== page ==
Mary and Eve

While doing research for my upcoming sermon on Mary I came across an interesting passage from the writing of St. Irenaeus.

In this section he draws a parallel between Mary and Eve. In part he says:

. . . Mary the Virgin is found obedient, saying, “Behold the handmaid of the Lord; be it unto me according to thy word.” But Eve was disobedient; for she did not obey when as yet she was a virgin. And even as she, having indeed a husband, Adam, but being nevertheless as yet a virgin (for in Paradise “they were both naked, and were not ashamed,” inasmuch as they, having been created a short time previously, had no understanding of the procreation of children: for it was necessary that they should first come to adult age, and then multiply from that time onward), having become disobedient, was made the cause of death, both to herself and to the entire human race; so also did Mary, having a man betrothed [to her], and being nevertheless a virgin, by yielding obedience, become the cause of salvation, both to herself and the whole human race. . . . And thus also it was that the knot of Eve’s disobedience was loosed by the obedience of Mary. For what the virgin Eve had bound fast through unbelief, this did the virgin Mary set free through faith. ~ Against Heresies, 3.22.4 (Emphasis Mine)

One of the basic tenents of Protestantism is to “demote” the Blessed Virgin (Luke quotes her as saying that all generations would her “blessed” and so they have – Luke 1:48.) In reaction to what we perceive as the over-exaltation of Mary by our Roman Catholic brethren we Protestants have a long history of ignoring Mary.

Here’s what I’ve been wondering about as I put this sermon together:

If Mariology hadn’t become such an issue in Christianity in the last 500 years wouldn’t we all be encouraging our kids to look up to Mary as a hero of the faith? We Protestants love to talk about Ruth, Esther, and the Proverbs 31 woman but when it comes to the “Second Eve” who was the one through whom the salvation of humanity entered humanity we fall strangely silent.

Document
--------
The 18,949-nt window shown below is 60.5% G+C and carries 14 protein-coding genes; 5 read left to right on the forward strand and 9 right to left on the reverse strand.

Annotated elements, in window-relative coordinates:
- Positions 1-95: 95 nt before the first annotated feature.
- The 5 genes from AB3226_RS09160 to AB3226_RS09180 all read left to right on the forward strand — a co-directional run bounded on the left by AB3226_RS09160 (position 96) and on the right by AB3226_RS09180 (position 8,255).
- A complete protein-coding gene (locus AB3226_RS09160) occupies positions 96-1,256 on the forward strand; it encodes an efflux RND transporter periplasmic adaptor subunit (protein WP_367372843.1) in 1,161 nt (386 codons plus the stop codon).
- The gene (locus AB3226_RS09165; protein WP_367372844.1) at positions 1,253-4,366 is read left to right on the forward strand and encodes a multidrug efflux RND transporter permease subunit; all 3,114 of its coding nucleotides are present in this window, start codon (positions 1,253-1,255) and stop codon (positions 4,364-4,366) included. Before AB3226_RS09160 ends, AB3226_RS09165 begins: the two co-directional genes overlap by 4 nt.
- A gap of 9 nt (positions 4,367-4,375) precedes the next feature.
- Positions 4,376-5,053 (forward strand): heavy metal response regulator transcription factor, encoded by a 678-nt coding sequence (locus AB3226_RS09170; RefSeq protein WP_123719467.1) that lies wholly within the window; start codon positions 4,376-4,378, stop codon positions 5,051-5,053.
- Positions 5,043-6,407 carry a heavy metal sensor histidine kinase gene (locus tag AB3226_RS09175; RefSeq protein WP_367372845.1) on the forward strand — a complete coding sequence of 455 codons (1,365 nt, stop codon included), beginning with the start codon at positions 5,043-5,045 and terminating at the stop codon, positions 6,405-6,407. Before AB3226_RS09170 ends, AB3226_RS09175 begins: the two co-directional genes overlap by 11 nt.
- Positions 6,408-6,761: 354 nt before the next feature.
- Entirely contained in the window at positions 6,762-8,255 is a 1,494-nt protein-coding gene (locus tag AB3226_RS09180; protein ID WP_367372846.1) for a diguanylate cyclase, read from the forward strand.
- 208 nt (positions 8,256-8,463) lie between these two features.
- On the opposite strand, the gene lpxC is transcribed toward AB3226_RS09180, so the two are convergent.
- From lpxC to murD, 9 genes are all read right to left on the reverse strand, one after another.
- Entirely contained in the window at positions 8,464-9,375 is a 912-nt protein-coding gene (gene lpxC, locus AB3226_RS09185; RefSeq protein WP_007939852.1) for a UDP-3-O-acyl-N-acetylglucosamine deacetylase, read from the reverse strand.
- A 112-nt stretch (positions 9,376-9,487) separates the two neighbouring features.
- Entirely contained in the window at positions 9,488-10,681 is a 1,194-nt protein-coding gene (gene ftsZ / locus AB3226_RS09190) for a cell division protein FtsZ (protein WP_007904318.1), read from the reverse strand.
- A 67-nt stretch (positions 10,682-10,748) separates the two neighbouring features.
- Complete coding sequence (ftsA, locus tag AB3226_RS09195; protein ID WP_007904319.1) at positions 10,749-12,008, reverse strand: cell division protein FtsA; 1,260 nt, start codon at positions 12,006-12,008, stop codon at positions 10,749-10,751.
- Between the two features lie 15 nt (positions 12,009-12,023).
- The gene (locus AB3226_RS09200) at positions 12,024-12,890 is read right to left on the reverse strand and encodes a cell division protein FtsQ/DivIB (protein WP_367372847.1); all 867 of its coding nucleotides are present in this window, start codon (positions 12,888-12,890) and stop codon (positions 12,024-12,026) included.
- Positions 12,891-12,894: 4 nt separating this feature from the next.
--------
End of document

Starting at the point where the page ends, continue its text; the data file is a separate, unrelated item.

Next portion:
I think it should be obvious that I don’t advocate bizarre titles like “Co-Redepmtrix” for Mary but I do think it’s high time we Protestants gave the girl her props. The faith that the Holy Spirit gave her to trust the Father and receive the Son (as no one ever had or ever will again receive him) is a faith worth celebrating this Advent Season.

~ Jonathan Stepp

P.S. If you want to hear more about Mary check out the sermon I’ll be preaching this Sunday. I’ll have the audio of it posted at The Adopted Life on Monday.

2 comments so far

  1. Boyd Merriman on

    That is something we need to appreciate. Often, people get strange ideas about Mary, and forget her beginnings.

    She was around 14 or so years of age, which in todays culture, we would never understand.

    She has been called a “perpetual virgin” and never had any more children. Wrong. It is true she was a virgin at this time, and of course she was at that age and never had a husband. But that does not mean she never had any more children.

    She went through a lot at her age and understanding. It really gives huge credit to her understanding family, which we do not have much of a history of. She had to have a lot of faith because she was well taught who her God was. So her parents need to be respected as well.

    This goes to show that God was preparing for this for a very, very long time.


  2. Benjamin on

    Thanks for giving honor to whom honor is due!

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